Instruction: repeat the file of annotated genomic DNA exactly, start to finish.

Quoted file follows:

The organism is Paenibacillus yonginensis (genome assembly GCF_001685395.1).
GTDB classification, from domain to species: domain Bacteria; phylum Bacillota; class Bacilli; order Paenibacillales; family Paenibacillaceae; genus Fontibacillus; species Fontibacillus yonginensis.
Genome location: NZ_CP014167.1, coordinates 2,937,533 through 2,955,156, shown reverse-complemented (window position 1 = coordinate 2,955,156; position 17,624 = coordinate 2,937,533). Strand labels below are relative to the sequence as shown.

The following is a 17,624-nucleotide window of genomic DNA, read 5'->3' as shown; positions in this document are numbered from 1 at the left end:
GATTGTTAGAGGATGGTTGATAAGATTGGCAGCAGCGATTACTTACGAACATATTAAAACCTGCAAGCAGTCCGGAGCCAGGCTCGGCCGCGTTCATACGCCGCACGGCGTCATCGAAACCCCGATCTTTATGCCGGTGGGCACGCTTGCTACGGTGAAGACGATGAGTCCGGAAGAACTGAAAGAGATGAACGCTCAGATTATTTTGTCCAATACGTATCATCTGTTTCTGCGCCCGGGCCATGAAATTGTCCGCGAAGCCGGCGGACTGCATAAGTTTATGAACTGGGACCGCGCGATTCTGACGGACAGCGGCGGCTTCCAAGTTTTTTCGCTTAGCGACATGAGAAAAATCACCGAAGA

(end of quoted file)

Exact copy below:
The organism is Paenibacillus yonginensis (genome assembly GCF_001685395.1).
GTDB classification, from domain to species: domain Bacteria; phylum Bacillota; class Bacilli; order Paenibacillales; family Paenibacillaceae; genus Fontibacillus; species Fontibacillus yonginensis.
Genome location: NZ_CP014167.1, coordinates 2,937,533 through 2,955,156, shown reverse-complemented (window position 1 = coordinate 2,955,156; position 17,624 = coordinate 2,937,533). Strand labels below are relative to the sequence as shown.

The following is a 17,624-nucleotide window of genomic DNA, read 5'->3' as shown; positions in this document are numbered from 1 at the left end:
GATTGTTAGAGGATGGTTGATAAGATTGGCAGCAGCGATTACTTACGAACATATTAAAACCTGCAAGCAGTCCGGAGCCAGGCTCGGCCGCGTTCATACGCCGCACGGCGTCATCGAAACCCCGATCTTTATGCCGGTGGGCACGCTTGCTACGGTGAAGACGATGAGTCCGGAAGAACTGAAAGAGATGAACGCTCAGATTATTTTGTCCAATACGTATCATCTGTTTCTGCGCCCGGGCCATGAAATTGTCCGCGAAGCCGGCGGACTGCATAAGTTTATGAACTGGGACCGCGCGATTCTGACGGACAGCGGCGGCTTCCAAGTTTTTTCGCTTAGCGACATGAGAAAAATCACCGAAGA